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I'm still wrapping my head around Mathematica syntax. I have a matrix clustersAll that looks like

{{{1, 4, 13, 22, 28, 35, 48, 58}, {2, 8, 11, 19, 20, 25, 26, 29, 30, 
   31, 32, 33, 36, 37, 41, 46, 47, 51, 52, 61, 63, 65}, {3}, {5, 16, 
   21, 23, 34, 39, 40, 45, 53, 55, 56, 60, 62, 64, 66}, {6, 9, 10, 50,
    54, 57, 68}, {7, 12, 17, 24, 27, 44, 49}, {14, 42, 43}, {15, 18, 
   67}, {38, 59}}, 
 {{1, 7, 8, 19, 25, 26, 28, 29, 32, 36, 38, 44, 46, 
   61}, {2, 6, 10, 21, 23, 30, 34, 40, 42, 43, 45, 60, 64, 
   65}, {3}, {4, 5, 18, 20, 31, 33, 35, 41, 47, 51, 52, 67}, {9, 12, 
   13, 15, 22, 24, 48}, {11, 37}, {14, 27, 58, 59}, {16, 17, 49}, {39,
    50, 53, 55, 56, 62, 63}, {54, 68}, {57, 66}}, 
 {{1, 2, 3, 4, 5, 7, 
   8, 10, 11, 18, 19, 20, 25, 26, 28, 30, 31, 33, 34, 41, 47, 52, 
   61}, {6, 12, 13, 21, 22, 24, 29, 32, 35, 36, 46, 48, 51, 58, 
   64}, {9, 16, 27, 50, 55, 66}, {14, 38, 44, 59}, {15, 17, 43}, {23, 
   37, 39, 40, 45, 49, 53, 60, 63, 65}, {42, 54}, {56, 67}, {57, 62, 
   68}}, 
 {{1, 49, 59}, {2, 5, 8, 16, 23, 27, 34, 39, 43, 53, 55, 56, 
   62, 66}, {3, 32, 37}, {4, 6, 7, 11, 12, 13, 54, 57, 68}, {9, 15, 
   17, 20, 21, 30, 31, 33, 35, 38, 40, 41, 42, 45, 48, 51, 52, 58, 60,
    64, 65}, {10, 14, 24, 50}, {18, 19, 25, 26, 28, 29, 36, 44, 46, 
   47, 61, 63}, {22, 67}}
 ...}

Each 2nd-level list represents a state and holds lists representing clusters. The numbers in each cluster are 3rd-level indexes from xyPairsAll, or cities.

xyPairsAll is a different matrix that looks like

{...
{{{1., 1812.}, {2., 10076.}, {3., 4764}},   
 {{1., 3475.}, {2., 3572.}, {3., 3985.}}}, 
{{{1., 6839.}, {2., 3849.}, {3., 2746}},    
 {{1., 3578.}, {2., 5629.}, {3., 3849.}}}, 
{{{1., 6839.}, {2., 3849.}, {3., 2746}},    
 {{1., 10092.}, {2., 1638.}, {3., 3728.}}}
...}

where each 2nd-level list represents a state (e.g. xyPairsAll[[1]] is the first state), and each 3rd-level list represents a city and contain {x, y} pairs.

I have a function calcMean that takes in one state and one cluster like calcMean[state_, cluster_] and calculates the mean of y-values across cities and returns an {x, y} pair like {{1., 3137.63}, {2., 10810.9}, {3., 7605.25}}.

To find the mean for each cluster in the first state: calcMean[xyPairsAll[[1]], #] & /@ clustersAll[[1, All]]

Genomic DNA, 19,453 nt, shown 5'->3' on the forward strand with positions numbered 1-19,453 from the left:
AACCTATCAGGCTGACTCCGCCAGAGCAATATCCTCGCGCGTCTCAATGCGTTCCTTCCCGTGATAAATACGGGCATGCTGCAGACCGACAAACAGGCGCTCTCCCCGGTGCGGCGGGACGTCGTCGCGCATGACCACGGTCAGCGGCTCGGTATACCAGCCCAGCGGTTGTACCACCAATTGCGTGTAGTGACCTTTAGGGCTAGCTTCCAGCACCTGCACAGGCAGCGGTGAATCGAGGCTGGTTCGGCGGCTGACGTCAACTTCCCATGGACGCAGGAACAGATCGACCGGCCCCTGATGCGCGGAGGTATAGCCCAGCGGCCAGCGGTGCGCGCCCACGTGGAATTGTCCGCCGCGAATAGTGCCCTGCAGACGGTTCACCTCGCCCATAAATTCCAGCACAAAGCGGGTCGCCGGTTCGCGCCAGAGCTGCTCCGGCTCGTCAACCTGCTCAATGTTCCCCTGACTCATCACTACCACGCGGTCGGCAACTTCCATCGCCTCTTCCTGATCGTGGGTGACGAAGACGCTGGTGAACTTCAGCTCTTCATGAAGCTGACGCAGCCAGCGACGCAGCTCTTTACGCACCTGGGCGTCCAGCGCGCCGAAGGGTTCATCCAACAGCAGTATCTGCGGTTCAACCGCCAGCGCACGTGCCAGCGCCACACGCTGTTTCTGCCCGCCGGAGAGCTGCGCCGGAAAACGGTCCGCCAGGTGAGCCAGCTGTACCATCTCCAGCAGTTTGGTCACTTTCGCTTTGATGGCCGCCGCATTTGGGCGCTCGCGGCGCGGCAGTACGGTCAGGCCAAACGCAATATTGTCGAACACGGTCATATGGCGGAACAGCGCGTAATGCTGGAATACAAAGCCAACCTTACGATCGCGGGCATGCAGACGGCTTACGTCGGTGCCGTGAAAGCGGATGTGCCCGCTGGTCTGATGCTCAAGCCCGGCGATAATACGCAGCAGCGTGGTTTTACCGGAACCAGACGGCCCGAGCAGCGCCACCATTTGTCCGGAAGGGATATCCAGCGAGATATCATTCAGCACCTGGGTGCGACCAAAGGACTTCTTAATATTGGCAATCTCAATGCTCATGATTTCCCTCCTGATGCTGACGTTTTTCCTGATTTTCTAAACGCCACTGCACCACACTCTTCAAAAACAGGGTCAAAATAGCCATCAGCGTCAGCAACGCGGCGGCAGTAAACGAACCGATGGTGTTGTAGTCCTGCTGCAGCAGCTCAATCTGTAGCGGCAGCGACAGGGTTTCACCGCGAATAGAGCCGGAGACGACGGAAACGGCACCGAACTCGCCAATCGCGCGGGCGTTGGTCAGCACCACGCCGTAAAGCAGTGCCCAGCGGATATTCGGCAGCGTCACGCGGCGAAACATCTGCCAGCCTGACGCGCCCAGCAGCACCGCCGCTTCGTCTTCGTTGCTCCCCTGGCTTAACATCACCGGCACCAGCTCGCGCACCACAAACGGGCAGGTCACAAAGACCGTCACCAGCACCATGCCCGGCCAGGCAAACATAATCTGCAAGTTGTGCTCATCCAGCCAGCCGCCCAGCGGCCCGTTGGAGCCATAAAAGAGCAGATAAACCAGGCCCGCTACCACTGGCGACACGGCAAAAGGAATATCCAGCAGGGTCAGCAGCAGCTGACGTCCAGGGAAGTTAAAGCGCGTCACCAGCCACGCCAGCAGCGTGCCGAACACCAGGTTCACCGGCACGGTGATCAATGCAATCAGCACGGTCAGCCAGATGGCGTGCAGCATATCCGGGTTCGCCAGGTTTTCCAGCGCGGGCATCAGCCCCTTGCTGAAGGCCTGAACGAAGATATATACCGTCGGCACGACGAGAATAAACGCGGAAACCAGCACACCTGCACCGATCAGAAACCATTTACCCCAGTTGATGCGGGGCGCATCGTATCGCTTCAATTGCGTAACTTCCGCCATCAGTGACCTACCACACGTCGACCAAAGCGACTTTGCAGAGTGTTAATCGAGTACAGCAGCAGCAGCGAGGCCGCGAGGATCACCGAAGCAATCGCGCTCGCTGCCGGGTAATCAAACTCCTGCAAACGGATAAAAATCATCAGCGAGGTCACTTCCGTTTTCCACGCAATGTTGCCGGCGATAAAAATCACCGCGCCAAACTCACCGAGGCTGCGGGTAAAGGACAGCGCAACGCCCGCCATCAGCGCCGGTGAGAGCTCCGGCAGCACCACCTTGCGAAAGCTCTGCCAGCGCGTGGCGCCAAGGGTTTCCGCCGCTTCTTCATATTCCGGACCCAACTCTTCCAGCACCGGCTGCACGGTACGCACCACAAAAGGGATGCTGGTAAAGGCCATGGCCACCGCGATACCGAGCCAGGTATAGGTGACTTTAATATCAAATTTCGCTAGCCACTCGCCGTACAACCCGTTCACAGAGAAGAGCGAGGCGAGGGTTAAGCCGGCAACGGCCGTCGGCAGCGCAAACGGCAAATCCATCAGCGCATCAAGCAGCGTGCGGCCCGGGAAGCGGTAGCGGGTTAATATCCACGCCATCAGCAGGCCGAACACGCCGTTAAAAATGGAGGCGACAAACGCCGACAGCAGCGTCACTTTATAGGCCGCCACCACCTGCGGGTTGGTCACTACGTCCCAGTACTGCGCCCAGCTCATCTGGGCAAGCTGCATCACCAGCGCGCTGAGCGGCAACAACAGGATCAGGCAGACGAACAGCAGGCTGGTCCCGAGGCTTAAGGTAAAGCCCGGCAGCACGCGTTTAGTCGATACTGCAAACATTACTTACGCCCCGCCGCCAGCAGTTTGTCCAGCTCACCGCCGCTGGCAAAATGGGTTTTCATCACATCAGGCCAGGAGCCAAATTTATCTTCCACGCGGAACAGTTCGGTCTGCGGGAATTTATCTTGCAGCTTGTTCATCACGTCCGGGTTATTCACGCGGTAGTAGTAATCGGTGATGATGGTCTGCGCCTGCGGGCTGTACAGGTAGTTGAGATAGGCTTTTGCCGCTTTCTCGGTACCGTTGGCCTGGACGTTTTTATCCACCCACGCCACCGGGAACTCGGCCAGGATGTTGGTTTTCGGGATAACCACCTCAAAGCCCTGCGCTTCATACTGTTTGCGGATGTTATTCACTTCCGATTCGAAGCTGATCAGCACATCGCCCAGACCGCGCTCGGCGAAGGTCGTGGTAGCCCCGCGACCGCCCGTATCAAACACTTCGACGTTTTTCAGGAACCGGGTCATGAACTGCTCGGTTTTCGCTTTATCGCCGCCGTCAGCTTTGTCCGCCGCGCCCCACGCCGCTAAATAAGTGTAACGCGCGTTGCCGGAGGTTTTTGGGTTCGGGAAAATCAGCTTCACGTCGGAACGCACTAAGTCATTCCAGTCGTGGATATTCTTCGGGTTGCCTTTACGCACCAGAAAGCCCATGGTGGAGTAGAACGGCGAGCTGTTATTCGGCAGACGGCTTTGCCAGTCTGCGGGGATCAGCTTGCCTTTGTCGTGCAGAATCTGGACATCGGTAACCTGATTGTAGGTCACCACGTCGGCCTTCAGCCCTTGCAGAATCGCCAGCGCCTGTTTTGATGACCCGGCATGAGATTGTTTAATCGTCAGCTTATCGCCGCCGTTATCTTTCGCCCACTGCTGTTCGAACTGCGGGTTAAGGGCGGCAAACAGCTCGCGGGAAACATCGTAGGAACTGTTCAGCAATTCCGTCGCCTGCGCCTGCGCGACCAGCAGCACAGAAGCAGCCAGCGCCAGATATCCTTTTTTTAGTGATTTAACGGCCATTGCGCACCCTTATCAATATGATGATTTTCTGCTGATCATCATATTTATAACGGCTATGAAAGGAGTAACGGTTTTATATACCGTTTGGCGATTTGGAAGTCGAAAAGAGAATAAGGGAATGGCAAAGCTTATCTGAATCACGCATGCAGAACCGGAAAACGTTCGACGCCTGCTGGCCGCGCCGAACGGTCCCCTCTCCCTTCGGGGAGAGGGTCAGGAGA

How do I take this statement and make a loop over the remaining states, along with iterating through each sublist in clustersAll? The next state would be like this: calcMean[xyPairsAll[[2]], #] & /@ clustersAll[[2, All]]

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  • 2
    $\begingroup$ maybe Table[calcMean[xyPairsAll[[i]], #] & /@ clustersAll[[i]], {i, Length@clustersAll}]? $\endgroup$ – kglr Jul 9 '18 at 3:23
  • $\begingroup$ It seems to work! Thanks, am new to Mathematica, sometimes it's difficult for me to figure out which method I need @kglr $\endgroup$ – briennakh Jul 9 '18 at 3:38
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    $\begingroup$ @briennakh Just some advice: You make yourself mad by creating such nested and ragged lists. 1. You get performance degradations when using large data sets. It is a better strategy to store data in so-called packed arrays. For example, instead of storing the coordinates(?) of cities in some subarray, you can store them in a separate list cities of coordinates. The i-th city can than simple be accessed with cities[[i]]. You can map a function f over serveral of such datasets with MapThread[f, {cities, ...}]. $\endgroup$ – Henrik Schumacher Jul 9 '18 at 7:29
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    $\begingroup$ 2. and probably more important to you: As you experience yourself, such arrays are hard to maintain. Have a look at Association. It allows you to organize your data with human readable keys, e.g. data = Associtation[ "cities" -> { ... }, ...]. You can extract the cities with data[["cities"]]. This removes the need of counting the positions within a dataset and is more readable. Plus, this representation does not depend on the ordering of the constitutents. $\endgroup$ – Henrik Schumacher Jul 9 '18 at 7:32
  • $\begingroup$ @HenrikSchumacher thank you! $\endgroup$ – briennakh Jul 9 '18 at 14:56

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